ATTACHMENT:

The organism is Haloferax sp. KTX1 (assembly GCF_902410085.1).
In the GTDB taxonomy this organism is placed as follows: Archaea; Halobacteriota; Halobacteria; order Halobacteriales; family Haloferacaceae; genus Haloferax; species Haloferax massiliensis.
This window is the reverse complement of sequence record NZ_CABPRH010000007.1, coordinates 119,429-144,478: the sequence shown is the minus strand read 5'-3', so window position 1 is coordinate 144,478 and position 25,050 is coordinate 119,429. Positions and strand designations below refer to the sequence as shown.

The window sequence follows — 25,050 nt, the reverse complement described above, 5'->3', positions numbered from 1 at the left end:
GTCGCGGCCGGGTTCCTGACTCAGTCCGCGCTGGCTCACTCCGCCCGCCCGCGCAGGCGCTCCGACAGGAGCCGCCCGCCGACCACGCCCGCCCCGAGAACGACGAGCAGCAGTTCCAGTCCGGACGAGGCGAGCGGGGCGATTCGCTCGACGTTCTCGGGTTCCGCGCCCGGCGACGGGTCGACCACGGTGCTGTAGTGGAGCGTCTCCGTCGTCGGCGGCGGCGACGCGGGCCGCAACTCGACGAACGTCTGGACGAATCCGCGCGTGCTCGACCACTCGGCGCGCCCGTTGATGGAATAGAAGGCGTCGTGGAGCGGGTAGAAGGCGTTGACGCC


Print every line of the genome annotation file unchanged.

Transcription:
The organism is Haloferax sp. KTX1 (assembly GCF_902410085.1).
In the GTDB taxonomy this organism is placed as follows: Archaea; Halobacteriota; Halobacteria; order Halobacteriales; family Haloferacaceae; genus Haloferax; species Haloferax massiliensis.
This window is the reverse complement of sequence record NZ_CABPRH010000007.1, coordinates 119,429-144,478: the sequence shown is the minus strand read 5'-3', so window position 1 is coordinate 144,478 and position 25,050 is coordinate 119,429. Positions and strand designations below refer to the sequence as shown.

The window sequence follows — 25,050 nt, the reverse complement described above, 5'->3', positions numbered from 1 at the left end:
GTCGCGGCCGGGTTCCTGACTCAGTCCGCGCTGGCTCACTCCGCCCGCCCGCGCAGGCGCTCCGACAGGAGCCGCCCGCCGACCACGCCCGCCCCGAGAACGACGAGCAGCAGTTCCAGTCCGGACGAGGCGAGCGGGGCGATTCGCTCGACGTTCTCGGGTTCCGCGCCCGGCGACGGGTCGACCACGGTGCTGTAGTGGAGCGTCTCCGTCGTCGGCGGCGGCGACGCGGGCCGCAACTCGACGAACGTCTGGACGAATCCGCGCGTGCTCGACCACTCGGCGCGCCCGTTGATGGAATAGAAGGCGTCGTGGAGCGGGTAGAAGGCGTTGACGCC